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Noront Resources, a junior mining company working toward the development of its Eagle’s Nest nickel-copper-PGE deposit in Ontario’s Ring of Fire, is lending its support to a youth empowerment program for First Nation kids who could one day end up working for the company.
DAREarts, a charity that works with youth in challenging circumstances, began its relationship with Webequie four years ago when youth and elders from the First Nation community exposed to DAREarts programming at a Junior Ranger camp asked for help.
“There wasn’t any money in the budget for Webequie, but I couldn’t say no to them,” said DAREarts founder and president Marilyn Field. “I put in some of my own seed money for the first few years until we eventually found some funding.”
The organization uses the arts, including storytelling, photography, dance, drama and music, to help young people build confidence and leadership skills. A DAREarts team visits Webequie once a year for between a week to three weeks at a time, usually in the fall “to set the kids up for success in the school year,” said Field.
“We have really seen the kids come out of their shells and express themselves. They have an immense talent. They have a lot to tell and a lot to give.”
Webequie is a challenging environment in which to grow up. It suffers from high youth suicide rates, prescription drug use, unemployment and isolation. High school means leaving home for Thunder Bay, 450 kilometres to the south.
The dropout rate is high, but in the DAREarts program this year, said Fields, “we had 27 kids on the first day and a month later we had 27 kids.”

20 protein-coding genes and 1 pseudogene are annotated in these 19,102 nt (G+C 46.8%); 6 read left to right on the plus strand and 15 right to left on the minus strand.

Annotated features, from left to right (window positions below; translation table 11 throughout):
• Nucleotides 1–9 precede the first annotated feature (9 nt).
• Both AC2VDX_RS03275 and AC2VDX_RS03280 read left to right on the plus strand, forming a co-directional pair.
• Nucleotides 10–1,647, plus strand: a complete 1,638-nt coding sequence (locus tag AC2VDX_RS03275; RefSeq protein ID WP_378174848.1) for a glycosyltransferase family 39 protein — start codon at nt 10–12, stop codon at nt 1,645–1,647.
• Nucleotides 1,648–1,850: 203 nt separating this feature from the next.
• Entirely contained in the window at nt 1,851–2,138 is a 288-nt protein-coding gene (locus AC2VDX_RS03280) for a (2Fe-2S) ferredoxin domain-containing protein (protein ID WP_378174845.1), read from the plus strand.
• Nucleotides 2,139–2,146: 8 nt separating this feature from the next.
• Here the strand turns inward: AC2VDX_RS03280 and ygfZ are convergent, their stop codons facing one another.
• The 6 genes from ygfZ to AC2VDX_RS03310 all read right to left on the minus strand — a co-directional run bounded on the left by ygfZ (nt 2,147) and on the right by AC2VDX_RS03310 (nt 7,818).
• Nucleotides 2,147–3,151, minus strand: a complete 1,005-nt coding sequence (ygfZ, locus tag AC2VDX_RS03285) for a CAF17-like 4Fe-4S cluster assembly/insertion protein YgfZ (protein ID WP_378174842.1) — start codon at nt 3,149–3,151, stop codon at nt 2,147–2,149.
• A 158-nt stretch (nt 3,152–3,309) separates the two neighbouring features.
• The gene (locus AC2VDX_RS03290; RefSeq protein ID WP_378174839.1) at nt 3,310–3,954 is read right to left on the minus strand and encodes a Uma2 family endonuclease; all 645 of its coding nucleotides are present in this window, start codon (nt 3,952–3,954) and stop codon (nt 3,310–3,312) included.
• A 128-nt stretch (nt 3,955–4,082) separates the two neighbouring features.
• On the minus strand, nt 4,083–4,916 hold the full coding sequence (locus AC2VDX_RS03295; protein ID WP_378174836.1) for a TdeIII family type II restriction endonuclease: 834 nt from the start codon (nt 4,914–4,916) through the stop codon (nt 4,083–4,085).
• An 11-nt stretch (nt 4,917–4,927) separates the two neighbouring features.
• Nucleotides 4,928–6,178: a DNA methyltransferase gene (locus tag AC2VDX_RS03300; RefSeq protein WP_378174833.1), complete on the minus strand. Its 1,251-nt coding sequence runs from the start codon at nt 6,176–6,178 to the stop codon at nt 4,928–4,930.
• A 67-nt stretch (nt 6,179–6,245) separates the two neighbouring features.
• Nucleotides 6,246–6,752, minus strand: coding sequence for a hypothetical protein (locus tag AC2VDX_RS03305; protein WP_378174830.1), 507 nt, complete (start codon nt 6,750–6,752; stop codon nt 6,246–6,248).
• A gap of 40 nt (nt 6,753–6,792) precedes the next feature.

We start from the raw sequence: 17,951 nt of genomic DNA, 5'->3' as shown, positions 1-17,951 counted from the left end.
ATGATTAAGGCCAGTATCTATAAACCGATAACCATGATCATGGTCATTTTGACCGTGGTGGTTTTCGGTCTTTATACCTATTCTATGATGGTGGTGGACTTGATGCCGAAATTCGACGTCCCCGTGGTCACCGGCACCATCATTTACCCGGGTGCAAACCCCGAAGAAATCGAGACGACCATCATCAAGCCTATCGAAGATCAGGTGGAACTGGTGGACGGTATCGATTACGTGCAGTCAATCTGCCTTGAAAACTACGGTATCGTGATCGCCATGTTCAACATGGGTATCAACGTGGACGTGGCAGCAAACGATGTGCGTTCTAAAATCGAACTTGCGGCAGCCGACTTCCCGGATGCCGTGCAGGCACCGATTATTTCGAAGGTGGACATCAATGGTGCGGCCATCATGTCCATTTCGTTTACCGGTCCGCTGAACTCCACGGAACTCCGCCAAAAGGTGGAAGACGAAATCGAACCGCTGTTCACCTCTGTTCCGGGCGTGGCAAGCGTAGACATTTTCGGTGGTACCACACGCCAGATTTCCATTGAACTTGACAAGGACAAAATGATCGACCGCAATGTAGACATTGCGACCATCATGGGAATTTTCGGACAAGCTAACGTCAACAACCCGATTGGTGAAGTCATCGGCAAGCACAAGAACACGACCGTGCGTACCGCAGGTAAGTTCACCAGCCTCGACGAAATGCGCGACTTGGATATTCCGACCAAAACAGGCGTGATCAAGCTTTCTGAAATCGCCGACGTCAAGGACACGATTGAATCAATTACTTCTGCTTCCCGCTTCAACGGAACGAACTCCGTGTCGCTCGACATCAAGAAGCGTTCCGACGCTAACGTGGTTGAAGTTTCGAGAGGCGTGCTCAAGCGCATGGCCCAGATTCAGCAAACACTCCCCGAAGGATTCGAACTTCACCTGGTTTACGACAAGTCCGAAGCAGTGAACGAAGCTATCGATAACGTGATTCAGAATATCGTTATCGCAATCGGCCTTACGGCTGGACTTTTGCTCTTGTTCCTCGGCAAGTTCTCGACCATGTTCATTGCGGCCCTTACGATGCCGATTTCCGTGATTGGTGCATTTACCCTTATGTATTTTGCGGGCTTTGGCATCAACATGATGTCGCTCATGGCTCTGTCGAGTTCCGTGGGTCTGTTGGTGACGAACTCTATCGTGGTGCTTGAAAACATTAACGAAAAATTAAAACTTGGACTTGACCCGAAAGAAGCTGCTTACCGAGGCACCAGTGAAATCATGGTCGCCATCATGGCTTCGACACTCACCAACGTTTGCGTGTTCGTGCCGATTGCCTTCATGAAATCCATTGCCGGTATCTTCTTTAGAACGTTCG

Webequie youth want to modernize their community and find a balance between their traditions and the modern world, said Field. “They’re the generation that will have to do this. These kids want jobs and it’s up to us to help them find ways to bring employment to the community.”
Engaging youth is a very important part of corporate social responsibility, said Leanne Hall, Noront Resources’ vice-president, human resources. “Three years ago, when we became involved, there were a number of youth suicides. The kids were feeling lost and disconnected. But through the arts, they could connect with their culture and figure out their place in the world. They could have a voice, know that they matter and feel safe to share.
“We’re an exploration company moving toward development and working on their traditional land,” added Hall. “If they’re not switched on and engaged, if they’re not staying in school and don’t feel that they matter, we won’t be able to move forward with our Aboriginal inclusion model.”
In September, a documentary film produced by Webequie youth was screened at Toronto’s Bell Lightbox during the Toronto International Film Festival. The documentary, Fill My Hollow Bones, chronicles the DAREarts program over a period of three years and demonstrates the determination of the community’s youth to overcome the challenges they face.
A second screening of the documentary took place in Ontario’s legislature February 29th.